The world gets smaller and more focused the longer we stay on it.

Sally, his second wife (they’ve remarried)

views life as one thing leading naturally, intriguingly on to another, whereas I look at life in terms of failures survived, leaving the horizon gratifyingly –  but briefly – clear of obstructions.

Frank’s reached a stage where he’s started trying to ‘jettison’ as many friends as he can as a means of achieving ‘well-earned, late-in-the-game clarity’, before ‘the-curtain-sways-shut-and-all-becomes-darkness’. He tries to present to the world what he calls his ‘Default Self’, which represents ‘bedrock truth’ at last. Mostly he succeeds, but being Frank, he’s self-deprecating about it – and is often very funny; at one point he’s not sure if he’s thinking or actually talking, when he says the Default Self allows questions, ‘but only ones for which you want an answer – the opposite of lawyers.’ He tries to eschew cynicism, and suspects he might, after all, have a ‘mass and a character peeping reluctantly out from behind the arras like Cupid – which is not a bad outcome at all.’ And then there’s love:

Love isn’t a thing, after all, but an endless series of single acts.

001Despite this slightly weary, ruminating, introspective narrative voice, Frank is always palpably engaged in the lives of others, and the prose often soars to heights of beauty, as I hope some of my quotations demonstrate. The material world, shattered by the destructive forces of nature, mirrors his own existential state, but he comes through, more-or-less cheerfully. But the startling revelation he experiences at the end gives him pause: ‘A wound you don’t feel is not a wound.’

I sincerely hope this is not the last we hear from this battered but indomitable New Jersey survivor.

 

Richard Ford, Let Me Be Frank With You: A Frank Bascombe Book.

Bloomsbury, 2014. 238 pp.

 

Spam poetry

S. Beckett (photo: Festival Paris Beckett)

S. Beckett (photo: Festival Paris Beckett)

I’ve just explored the spam filter on the dashboard of this blog for the first time; I’m amazed by some of the peculiar, poetic messages WordPress helpfully commit to the spam bin.  There’s this, for example:

Undeniably imagine that you said. Your favourite justification

seemed to be at the internet the easiest factor to be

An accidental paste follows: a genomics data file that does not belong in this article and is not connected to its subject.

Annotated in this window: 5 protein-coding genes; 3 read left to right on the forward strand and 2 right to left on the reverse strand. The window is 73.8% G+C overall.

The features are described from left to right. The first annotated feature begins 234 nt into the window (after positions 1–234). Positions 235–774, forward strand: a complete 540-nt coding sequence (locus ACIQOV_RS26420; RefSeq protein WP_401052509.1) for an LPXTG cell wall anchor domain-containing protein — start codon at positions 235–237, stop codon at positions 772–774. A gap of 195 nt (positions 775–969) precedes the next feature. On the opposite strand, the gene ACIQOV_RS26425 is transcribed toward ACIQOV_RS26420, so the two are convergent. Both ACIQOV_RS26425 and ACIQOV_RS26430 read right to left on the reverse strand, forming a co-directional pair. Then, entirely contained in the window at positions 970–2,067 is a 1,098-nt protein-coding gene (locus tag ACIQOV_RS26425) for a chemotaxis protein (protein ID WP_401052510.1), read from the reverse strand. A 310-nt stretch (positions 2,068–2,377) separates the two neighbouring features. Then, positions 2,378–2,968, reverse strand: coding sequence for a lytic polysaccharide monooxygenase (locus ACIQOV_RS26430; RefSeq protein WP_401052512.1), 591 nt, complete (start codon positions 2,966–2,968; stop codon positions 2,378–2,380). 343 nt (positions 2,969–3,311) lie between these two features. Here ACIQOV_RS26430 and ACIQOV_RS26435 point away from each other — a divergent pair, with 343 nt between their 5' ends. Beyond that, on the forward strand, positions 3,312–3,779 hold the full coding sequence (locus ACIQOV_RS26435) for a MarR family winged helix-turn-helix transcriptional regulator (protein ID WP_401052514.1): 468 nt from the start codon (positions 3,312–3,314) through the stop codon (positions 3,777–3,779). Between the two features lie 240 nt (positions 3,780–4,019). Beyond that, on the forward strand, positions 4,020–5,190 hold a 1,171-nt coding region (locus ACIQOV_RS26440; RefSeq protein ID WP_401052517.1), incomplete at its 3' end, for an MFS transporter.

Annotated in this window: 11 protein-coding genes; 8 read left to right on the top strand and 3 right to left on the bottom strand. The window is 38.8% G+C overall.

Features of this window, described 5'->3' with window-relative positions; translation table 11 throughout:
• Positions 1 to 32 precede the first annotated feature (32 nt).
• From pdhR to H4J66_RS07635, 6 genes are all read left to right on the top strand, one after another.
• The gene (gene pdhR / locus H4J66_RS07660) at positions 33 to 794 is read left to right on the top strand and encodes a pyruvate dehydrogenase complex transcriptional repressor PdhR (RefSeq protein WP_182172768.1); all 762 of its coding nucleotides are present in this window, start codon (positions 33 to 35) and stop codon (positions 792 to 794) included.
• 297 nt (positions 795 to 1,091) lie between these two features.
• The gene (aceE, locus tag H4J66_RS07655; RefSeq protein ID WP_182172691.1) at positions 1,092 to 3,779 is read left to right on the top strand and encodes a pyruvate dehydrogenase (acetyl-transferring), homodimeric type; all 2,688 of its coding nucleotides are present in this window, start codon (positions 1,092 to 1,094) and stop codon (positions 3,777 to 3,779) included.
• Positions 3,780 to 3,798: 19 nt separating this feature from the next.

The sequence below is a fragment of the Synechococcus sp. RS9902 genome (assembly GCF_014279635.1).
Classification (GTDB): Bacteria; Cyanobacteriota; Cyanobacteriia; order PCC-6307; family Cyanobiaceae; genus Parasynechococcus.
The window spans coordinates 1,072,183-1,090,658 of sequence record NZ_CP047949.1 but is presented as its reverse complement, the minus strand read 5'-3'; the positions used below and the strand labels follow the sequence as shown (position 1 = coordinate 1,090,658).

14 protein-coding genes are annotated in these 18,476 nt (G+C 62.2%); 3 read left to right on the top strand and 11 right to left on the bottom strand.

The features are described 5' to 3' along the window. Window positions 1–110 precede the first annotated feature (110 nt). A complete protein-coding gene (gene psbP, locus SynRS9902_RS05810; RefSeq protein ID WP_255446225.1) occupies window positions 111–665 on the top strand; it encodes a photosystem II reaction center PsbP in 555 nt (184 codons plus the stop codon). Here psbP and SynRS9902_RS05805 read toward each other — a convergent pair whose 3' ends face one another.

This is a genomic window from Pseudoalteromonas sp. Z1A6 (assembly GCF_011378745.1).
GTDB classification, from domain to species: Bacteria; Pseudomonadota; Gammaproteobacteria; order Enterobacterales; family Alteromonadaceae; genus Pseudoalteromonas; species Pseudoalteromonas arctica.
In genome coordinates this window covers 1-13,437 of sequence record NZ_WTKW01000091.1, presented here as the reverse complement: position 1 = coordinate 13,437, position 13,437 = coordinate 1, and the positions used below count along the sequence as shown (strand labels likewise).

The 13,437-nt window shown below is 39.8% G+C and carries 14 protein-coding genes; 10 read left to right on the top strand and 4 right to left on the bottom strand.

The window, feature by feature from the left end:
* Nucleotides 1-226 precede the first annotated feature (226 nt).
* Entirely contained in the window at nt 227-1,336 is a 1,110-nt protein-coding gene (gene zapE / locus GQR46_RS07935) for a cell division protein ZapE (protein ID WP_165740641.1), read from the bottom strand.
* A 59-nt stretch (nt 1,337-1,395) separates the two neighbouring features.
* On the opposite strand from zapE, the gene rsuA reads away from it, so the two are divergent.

aware of.  I say to you, I definitely get annoyed

 while other folks think about issues

 that they plainly do not recognize about.
You controlled to hit the nail upon the highest as smartly as defined out the whole
thing with no need side-effects , folks can take a signal.
Will likely be again to get more. Thank you

I’ve used this configuration because it seems to me a found poem.  I rather like ‘folks can take a signal’: sounds like something out of Richard Ford.

Richard Ford (photo: Guardian newspaper)

Richard Ford (photo: Guardian newspaper)

‘To hit the nail upon the highest’ mashes up the cliché and reinvents it as something that sounds biblical.   The fractured syntax is reminiscent of Beckett’s dramatic prose.  The website linked to the comment is for a spamming ‘make money online’ organisation, so I presume this message was generated by some automatic random algorithm – surely corresponds, therefore, to what Breton and the surrealists advocated in all creative writing…They’d have enjoyed the internet and its infinite capacities.

Here’s another found spam piece:

As that faculty uniforms rather monotonous, fail to replicate temperament, the provincial capital some middle school students began to wear shoes on the “rivalry”, like “your shoes are the generations”, turning into a hot topic once-school exchanges. Reporter 21, learned that some students the value of a combine of air max 90 shoes up to 5,00 zero yuan.

This appears (from the link given by WordPress) to be from a Chinese website promoting sports shoes; maybe it too is mechanically translated, but like the example above it has a weirdly pleasing resonance.

Another piece that looks to be translated by machine (I’ve modified punctuation slightly):

I’m at about 203-208lbs give or take what I ate. Sick weigh tomorrow and make it specified.  Nowadays is clear working day one for me.  I hope to be down 13lbs by may possibly fifth which happens to be 5 weeks.  Somewhat over 2lbs each week, but I believe I’m able to get it done.  I’m kickboxing and zi xiu tang bee pollen pillslifting. I want to be down to 160lbs from the middle of sept, 25weeks away.

This could be an interior monologue from any number of recent novels by writers in their twenties or thirties; there’s a Joycean neologism, ‘pillslifting’, which neatly links the registers of pharmacology and physical fitness, which is presumably what this spammer peddles.

Finally, here’s an extract from what looks like a site promoting expensive shoes for women (the ones with the shiny red soles – shoes, that is, not women):

particularly binaural beats become desirable among players, businesses, and those functioning to their personal development and/or religious brain express.

The plosives in the first phrase and the loose, paratactic syntax give a satisfying whiff of Ginsberg.  There’s a hint of the cut-up technique of William Burroughs here, too.

photo: the Allen Ginsberg Project blog

photo: the Allen Ginsberg Project blog

I love the internet.